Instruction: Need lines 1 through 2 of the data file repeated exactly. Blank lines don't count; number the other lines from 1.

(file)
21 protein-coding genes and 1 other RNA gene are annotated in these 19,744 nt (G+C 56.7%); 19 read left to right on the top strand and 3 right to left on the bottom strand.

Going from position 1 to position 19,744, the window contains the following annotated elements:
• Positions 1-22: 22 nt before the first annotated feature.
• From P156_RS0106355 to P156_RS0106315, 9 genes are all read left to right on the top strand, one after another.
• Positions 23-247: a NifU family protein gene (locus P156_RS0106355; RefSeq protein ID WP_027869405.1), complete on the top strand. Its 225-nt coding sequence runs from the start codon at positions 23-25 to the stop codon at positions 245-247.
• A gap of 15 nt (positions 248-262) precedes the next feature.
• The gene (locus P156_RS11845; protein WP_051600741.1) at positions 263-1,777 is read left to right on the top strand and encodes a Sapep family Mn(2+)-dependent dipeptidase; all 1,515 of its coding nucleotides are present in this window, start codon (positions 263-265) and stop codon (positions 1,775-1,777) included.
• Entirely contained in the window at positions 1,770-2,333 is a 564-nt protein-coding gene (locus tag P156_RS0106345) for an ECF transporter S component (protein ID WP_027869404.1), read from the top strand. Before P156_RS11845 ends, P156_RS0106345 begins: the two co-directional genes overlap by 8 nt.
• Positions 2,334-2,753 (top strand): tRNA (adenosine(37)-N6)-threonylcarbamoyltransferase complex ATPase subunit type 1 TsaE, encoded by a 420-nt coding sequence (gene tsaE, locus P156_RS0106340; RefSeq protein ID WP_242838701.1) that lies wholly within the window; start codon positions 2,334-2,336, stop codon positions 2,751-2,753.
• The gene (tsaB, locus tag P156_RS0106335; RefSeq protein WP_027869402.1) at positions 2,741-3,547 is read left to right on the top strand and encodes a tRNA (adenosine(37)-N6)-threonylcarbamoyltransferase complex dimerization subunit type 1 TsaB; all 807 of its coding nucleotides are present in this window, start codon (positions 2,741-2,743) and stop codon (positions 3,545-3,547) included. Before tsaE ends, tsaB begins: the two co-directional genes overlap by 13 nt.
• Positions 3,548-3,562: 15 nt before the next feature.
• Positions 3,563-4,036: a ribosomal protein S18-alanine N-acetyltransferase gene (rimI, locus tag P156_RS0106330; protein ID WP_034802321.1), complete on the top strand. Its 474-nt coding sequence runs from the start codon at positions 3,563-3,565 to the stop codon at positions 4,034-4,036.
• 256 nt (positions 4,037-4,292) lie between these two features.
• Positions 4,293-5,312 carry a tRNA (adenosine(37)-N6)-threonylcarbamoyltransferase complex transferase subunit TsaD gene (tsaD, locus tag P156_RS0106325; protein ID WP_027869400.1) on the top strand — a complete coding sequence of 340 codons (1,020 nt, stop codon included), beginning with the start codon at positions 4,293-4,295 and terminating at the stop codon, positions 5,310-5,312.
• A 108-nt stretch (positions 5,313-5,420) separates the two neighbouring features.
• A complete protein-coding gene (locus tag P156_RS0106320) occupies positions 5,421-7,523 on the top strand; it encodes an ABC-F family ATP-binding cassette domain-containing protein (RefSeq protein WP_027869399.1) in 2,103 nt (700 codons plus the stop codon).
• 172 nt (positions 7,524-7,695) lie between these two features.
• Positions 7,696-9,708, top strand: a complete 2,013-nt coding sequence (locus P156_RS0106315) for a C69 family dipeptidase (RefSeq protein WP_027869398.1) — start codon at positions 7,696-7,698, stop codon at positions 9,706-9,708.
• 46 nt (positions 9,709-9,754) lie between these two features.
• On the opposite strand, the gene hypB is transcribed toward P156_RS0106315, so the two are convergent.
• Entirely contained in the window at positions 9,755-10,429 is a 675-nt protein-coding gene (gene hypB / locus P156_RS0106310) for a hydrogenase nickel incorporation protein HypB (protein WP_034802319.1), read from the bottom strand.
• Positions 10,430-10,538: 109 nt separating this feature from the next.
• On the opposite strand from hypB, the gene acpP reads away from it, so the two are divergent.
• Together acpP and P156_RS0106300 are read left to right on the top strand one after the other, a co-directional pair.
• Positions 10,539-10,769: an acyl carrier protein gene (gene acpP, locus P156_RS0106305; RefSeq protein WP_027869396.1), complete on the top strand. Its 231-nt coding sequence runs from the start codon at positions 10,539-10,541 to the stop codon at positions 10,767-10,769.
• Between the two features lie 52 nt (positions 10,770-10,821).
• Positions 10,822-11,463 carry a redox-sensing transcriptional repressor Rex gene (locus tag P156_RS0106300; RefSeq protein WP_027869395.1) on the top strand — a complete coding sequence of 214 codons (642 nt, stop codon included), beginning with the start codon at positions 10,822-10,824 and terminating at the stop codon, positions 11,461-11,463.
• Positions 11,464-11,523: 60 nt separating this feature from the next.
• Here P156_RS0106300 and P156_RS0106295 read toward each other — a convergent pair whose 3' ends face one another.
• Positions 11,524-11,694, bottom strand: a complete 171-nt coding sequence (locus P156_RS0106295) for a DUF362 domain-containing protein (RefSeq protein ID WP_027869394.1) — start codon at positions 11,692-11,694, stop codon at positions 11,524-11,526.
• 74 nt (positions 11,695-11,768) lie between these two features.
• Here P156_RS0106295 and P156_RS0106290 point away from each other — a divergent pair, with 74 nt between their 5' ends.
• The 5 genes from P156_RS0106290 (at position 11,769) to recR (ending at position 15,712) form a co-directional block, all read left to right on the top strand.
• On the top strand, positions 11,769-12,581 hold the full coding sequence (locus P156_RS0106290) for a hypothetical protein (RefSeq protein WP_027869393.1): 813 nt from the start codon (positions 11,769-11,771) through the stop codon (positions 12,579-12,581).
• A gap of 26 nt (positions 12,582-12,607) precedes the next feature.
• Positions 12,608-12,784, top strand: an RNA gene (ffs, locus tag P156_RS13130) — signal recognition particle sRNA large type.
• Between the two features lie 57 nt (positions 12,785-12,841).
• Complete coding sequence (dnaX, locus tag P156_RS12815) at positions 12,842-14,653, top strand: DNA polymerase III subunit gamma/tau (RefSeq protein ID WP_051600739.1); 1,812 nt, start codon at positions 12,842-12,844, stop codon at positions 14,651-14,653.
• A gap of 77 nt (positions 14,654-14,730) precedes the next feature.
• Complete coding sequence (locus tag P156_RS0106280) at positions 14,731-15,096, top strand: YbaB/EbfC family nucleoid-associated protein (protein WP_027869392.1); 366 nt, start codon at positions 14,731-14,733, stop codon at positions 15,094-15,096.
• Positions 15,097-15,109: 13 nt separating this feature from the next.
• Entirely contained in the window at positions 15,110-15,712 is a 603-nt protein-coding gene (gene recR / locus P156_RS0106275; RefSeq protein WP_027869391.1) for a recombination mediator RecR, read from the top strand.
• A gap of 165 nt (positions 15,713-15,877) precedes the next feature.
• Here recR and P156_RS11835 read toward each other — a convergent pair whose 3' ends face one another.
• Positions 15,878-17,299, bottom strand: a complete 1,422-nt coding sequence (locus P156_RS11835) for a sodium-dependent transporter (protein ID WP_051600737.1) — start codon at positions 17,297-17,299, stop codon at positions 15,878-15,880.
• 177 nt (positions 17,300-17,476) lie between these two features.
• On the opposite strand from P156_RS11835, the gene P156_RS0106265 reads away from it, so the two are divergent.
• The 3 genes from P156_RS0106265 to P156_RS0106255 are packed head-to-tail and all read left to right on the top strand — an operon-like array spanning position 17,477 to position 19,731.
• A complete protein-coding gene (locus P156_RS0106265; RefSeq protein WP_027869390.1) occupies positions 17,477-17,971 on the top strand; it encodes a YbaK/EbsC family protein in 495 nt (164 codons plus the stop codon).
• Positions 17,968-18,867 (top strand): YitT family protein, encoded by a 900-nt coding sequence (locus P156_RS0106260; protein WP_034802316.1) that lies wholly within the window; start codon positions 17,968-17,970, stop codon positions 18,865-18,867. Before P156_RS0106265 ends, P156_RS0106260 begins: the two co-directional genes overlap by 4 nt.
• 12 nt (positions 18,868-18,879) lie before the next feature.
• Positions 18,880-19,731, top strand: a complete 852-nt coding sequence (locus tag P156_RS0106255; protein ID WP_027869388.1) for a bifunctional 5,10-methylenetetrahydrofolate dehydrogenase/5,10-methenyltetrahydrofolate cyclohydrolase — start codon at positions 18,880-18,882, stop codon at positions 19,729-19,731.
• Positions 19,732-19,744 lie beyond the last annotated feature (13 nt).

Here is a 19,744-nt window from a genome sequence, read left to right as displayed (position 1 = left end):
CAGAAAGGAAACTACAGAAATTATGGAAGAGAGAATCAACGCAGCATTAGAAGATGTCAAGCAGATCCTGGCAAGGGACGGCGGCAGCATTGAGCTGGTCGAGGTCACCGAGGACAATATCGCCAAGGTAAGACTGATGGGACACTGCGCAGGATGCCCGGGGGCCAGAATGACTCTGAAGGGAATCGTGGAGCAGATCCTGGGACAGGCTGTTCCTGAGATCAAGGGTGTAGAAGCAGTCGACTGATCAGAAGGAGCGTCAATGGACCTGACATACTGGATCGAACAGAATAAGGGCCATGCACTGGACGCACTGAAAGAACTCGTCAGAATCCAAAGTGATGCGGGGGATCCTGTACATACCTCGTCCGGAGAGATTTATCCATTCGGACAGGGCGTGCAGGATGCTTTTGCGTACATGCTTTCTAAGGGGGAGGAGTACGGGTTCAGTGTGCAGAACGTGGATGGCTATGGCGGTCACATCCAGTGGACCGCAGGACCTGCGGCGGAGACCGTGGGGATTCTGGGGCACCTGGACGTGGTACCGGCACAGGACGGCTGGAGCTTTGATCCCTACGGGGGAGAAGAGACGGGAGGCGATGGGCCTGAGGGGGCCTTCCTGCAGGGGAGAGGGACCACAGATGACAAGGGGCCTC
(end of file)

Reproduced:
21 protein-coding genes and 1 other RNA gene are annotated in these 19,744 nt (G+C 56.7%); 19 read left to right on the top strand and 3 right to left on the bottom strand.

Going from position 1 to position 19,744, the window contains the following annotated elements: